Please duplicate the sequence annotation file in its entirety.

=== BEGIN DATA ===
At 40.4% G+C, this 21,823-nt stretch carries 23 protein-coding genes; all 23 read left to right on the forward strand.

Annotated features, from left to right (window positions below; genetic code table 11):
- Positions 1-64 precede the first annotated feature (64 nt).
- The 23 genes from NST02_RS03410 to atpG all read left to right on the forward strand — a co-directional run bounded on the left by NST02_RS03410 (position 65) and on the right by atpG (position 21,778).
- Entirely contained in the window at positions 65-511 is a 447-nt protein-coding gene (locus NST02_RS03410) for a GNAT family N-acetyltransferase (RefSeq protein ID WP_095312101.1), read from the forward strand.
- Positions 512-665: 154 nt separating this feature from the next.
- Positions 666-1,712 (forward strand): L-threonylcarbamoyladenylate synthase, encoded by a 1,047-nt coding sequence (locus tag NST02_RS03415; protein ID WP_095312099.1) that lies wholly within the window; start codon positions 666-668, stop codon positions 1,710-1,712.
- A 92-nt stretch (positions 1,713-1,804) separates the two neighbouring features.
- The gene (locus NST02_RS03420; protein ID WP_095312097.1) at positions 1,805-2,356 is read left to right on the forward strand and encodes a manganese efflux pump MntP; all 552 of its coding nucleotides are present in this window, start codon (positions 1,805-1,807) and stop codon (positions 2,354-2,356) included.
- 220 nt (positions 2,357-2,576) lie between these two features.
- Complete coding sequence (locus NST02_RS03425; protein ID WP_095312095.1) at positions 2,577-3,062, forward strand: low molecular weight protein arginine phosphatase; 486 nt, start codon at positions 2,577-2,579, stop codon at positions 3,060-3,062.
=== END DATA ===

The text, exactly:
At 40.4% G+C, this 21,823-nt stretch carries 23 protein-coding genes; all 23 read left to right on the forward strand.

Annotated features, from left to right (window positions below; genetic code table 11):
- Positions 1-64 precede the first annotated feature (64 nt).
- The 23 genes from NST02_RS03410 to atpG all read left to right on the forward strand — a co-directional run bounded on the left by NST02_RS03410 (position 65) and on the right by atpG (position 21,778).
- Entirely contained in the window at positions 65-511 is a 447-nt protein-coding gene (locus NST02_RS03410) for a GNAT family N-acetyltransferase (RefSeq protein ID WP_095312101.1), read from the forward strand.
- Positions 512-665: 154 nt separating this feature from the next.
- Positions 666-1,712 (forward strand): L-threonylcarbamoyladenylate synthase, encoded by a 1,047-nt coding sequence (locus tag NST02_RS03415; protein ID WP_095312099.1) that lies wholly within the window; start codon positions 666-668, stop codon positions 1,710-1,712.
- A 92-nt stretch (positions 1,713-1,804) separates the two neighbouring features.
- The gene (locus NST02_RS03420; protein ID WP_095312097.1) at positions 1,805-2,356 is read left to right on the forward strand and encodes a manganese efflux pump MntP; all 552 of its coding nucleotides are present in this window, start codon (positions 1,805-1,807) and stop codon (positions 2,354-2,356) included.
- 220 nt (positions 2,357-2,576) lie between these two features.
- Complete coding sequence (locus NST02_RS03425; protein ID WP_095312095.1) at positions 2,577-3,062, forward strand: low molecular weight protein arginine phosphatase; 486 nt, start codon at positions 2,577-2,579, stop codon at positions 3,060-3,062.